Boston Police Department Remembers Service and Sacrifice of the 1st Ever BPD Officer Killed in the Line Duty 161 Years Ago

Boston Police Department Remembers Service and Sacrifice of the 1st Ever BPD Officer Killed in the Line Duty 161 Years Ago: The men and women of the Boston Police Department remember the service and sacrifice of Officer Ezekiel Hodsdon who was shot and killed in the line of duty on this very day 161 years ago. On October 18, 1857, Officer Hodsdon was on foot patrol when he arrested a suspect in connection to several burglaries in the area of Maverick and Havre Streets. While Officer Hodsdon was taking the suspect into custody, a second man intervened and began to interfere with the arrest. During the ensuing altercation, the second man brandished a firearm and shot Officer Hodsdon in the head. Nearby officers, who heard both the altercation and noise of the gunshot, rushed to the scene but arrived too late to apprehend the suspects. The officers promptly rendered aid to their fallen comrade and carried him to Station 7 in East Boston. Later in the day, Officer Hodsdon would succumb to his injuries. Given Hodsdon’s popularity in the neighborhood, news of his shooting spread quickly and soon hundreds of incensed community members converged on the scene to join in the search for the two men wanted in connection to his murder. Despite the large search party, the suspect who shot Hodsdon was able to escape the area and evade capture. Almost a year later, however, the man who shot Hodsdon, William McNulty, was found hiding under an alias in a New Hampshire prison. However, due to poor health, McNulty was granted a pardon for his crime.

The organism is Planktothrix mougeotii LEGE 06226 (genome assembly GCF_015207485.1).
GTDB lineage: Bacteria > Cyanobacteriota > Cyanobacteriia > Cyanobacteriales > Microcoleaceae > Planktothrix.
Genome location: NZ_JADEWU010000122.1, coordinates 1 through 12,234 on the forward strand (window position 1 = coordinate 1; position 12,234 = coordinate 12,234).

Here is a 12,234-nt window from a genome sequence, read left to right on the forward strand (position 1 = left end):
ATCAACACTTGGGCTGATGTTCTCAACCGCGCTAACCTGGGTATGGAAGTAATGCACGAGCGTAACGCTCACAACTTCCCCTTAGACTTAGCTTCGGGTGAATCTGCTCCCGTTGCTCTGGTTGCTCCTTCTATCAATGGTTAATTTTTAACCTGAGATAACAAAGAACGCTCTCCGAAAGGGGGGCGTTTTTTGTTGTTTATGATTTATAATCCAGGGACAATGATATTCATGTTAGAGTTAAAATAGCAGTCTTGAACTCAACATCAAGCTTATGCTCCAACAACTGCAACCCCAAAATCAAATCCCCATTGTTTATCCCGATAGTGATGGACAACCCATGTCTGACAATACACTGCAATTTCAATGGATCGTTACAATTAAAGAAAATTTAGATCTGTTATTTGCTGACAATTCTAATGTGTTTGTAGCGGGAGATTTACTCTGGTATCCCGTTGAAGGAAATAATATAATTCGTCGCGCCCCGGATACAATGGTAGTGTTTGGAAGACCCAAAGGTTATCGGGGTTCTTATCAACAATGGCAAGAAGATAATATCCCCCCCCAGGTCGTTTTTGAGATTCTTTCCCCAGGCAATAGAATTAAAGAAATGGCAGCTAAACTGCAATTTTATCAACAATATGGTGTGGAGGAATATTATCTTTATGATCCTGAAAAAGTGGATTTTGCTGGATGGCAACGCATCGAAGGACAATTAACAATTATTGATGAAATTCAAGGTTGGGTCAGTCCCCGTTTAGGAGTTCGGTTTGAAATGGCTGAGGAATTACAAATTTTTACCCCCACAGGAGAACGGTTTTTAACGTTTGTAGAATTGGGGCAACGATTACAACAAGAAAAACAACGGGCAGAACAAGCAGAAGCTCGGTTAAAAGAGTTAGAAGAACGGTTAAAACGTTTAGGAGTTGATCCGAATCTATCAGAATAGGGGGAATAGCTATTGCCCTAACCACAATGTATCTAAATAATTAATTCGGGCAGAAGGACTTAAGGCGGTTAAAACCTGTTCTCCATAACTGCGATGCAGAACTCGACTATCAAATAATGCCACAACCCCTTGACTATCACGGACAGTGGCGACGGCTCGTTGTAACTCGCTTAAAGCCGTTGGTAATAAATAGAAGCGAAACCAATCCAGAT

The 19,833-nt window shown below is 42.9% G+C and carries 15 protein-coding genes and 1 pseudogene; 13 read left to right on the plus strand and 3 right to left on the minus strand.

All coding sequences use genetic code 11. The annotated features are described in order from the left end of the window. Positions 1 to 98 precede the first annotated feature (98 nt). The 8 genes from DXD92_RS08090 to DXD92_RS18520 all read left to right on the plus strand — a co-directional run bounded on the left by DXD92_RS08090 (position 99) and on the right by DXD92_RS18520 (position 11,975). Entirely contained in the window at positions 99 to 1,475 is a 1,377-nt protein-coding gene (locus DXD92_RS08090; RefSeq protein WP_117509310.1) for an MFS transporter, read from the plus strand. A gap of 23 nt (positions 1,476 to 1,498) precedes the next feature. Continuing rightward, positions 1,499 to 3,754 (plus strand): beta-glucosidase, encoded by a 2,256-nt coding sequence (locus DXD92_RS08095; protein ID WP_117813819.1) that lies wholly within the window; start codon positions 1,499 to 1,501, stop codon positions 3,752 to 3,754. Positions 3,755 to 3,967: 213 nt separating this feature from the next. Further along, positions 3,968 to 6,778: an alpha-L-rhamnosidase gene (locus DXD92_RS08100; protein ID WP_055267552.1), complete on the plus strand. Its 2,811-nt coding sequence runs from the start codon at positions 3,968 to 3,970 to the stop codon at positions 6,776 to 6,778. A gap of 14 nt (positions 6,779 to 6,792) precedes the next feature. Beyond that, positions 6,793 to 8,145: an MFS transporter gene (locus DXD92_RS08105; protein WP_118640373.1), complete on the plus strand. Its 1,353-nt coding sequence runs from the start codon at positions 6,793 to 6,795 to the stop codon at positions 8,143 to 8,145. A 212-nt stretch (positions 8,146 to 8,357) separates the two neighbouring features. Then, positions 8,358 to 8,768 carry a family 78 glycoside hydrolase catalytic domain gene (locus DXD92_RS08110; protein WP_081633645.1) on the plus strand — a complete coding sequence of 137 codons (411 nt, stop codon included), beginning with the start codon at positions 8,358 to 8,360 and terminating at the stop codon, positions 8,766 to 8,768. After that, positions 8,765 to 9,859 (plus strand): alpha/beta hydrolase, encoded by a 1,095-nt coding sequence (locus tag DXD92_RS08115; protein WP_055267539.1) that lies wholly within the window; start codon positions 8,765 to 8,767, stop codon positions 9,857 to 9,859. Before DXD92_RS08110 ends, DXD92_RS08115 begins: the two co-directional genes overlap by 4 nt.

Hodsdon was 26-years-old at the time of his death. Making his death ever more tragic, he was survived by his wife and infant son.

Hodsdon is buried at Woodlawn Cemetery in Everett, MA. His name is on the National Law Enforcement Memorial: Panel 50, West Line 26.

A Hero Sign and granite memorial is posted in memory of Officer Ezekiel Hodsdon at the corner of Havre and Maverick Streets in East Boston on District A-7 (East Boston). Should you find yourself in that area, please keep an eye out for Hodsdon’s Hero Sign and, if time allows, take a second to say a prayer and acknowledge the service and sacrifice of a brave soul who died protecting and serving our city while also recognizing the hurt, heartache and hardship endured by a family forced to cope and come to grips with the loss of a husband, father and friend who never came home.